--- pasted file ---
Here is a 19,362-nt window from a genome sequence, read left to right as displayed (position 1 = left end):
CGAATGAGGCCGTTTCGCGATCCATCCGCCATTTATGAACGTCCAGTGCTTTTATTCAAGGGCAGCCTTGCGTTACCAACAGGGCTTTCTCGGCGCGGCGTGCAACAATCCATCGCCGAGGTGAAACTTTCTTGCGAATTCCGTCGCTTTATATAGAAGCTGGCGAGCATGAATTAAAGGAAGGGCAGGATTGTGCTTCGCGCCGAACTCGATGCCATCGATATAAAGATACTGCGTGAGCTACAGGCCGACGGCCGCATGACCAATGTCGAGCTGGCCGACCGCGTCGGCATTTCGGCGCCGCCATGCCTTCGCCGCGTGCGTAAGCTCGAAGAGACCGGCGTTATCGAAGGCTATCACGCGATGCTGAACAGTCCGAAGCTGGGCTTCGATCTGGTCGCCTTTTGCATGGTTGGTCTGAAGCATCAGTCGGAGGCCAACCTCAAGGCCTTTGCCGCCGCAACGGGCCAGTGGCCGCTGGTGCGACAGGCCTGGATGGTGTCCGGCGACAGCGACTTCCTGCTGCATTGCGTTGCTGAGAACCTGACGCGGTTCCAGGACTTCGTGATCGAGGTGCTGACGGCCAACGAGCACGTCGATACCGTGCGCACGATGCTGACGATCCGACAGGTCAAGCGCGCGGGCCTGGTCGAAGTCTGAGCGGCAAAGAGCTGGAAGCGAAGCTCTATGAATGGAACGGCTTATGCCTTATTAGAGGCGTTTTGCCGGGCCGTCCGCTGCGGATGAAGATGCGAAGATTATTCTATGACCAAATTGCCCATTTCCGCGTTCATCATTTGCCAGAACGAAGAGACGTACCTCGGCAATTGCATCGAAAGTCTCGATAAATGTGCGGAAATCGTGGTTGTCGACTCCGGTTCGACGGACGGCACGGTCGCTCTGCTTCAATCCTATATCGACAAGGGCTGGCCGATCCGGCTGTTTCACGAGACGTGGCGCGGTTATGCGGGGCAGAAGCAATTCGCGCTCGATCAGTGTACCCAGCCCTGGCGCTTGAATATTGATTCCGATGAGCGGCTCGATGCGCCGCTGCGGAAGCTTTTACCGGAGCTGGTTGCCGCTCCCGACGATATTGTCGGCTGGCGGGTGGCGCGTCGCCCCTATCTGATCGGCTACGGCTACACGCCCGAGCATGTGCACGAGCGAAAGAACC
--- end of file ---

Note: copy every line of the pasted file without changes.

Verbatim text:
Here is a 19,362-nt window from a genome sequence, read left to right as displayed (position 1 = left end):
CGAATGAGGCCGTTTCGCGATCCATCCGCCATTTATGAACGTCCAGTGCTTTTATTCAAGGGCAGCCTTGCGTTACCAACAGGGCTTTCTCGGCGCGGCGTGCAACAATCCATCGCCGAGGTGAAACTTTCTTGCGAATTCCGTCGCTTTATATAGAAGCTGGCGAGCATGAATTAAAGGAAGGGCAGGATTGTGCTTCGCGCCGAACTCGATGCCATCGATATAAAGATACTGCGTGAGCTACAGGCCGACGGCCGCATGACCAATGTCGAGCTGGCCGACCGCGTCGGCATTTCGGCGCCGCCATGCCTTCGCCGCGTGCGTAAGCTCGAAGAGACCGGCGTTATCGAAGGCTATCACGCGATGCTGAACAGTCCGAAGCTGGGCTTCGATCTGGTCGCCTTTTGCATGGTTGGTCTGAAGCATCAGTCGGAGGCCAACCTCAAGGCCTTTGCCGCCGCAACGGGCCAGTGGCCGCTGGTGCGACAGGCCTGGATGGTGTCCGGCGACAGCGACTTCCTGCTGCATTGCGTTGCTGAGAACCTGACGCGGTTCCAGGACTTCGTGATCGAGGTGCTGACGGCCAACGAGCACGTCGATACCGTGCGCACGATGCTGACGATCCGACAGGTCAAGCGCGCGGGCCTGGTCGAAGTCTGAGCGGCAAAGAGCTGGAAGCGAAGCTCTATGAATGGAACGGCTTATGCCTTATTAGAGGCGTTTTGCCGGGCCGTCCGCTGCGGATGAAGATGCGAAGATTATTCTATGACCAAATTGCCCATTTCCGCGTTCATCATTTGCCAGAACGAAGAGACGTACCTCGGCAATTGCATCGAAAGTCTCGATAAATGTGCGGAAATCGTGGTTGTCGACTCCGGTTCGACGGACGGCACGGTCGCTCTGCTTCAATCCTATATCGACAAGGGCTGGCCGATCCGGCTGTTTCACGAGACGTGGCGCGGTTATGCGGGGCAGAAGCAATTCGCGCTCGATCAGTGTACCCAGCCCTGGCGCTTGAATATTGATTCCGATGAGCGGCTCGATGCGCCGCTGCGGAAGCTTTTACCGGAGCTGGTTGCCGCTCCCGACGATATTGTCGGCTGGCGGGTGGCGCGTCGCCCCTATCTGATCGGCTACGGCTACACGCCCGAGCATGTGCACGAGCGAAAGAACC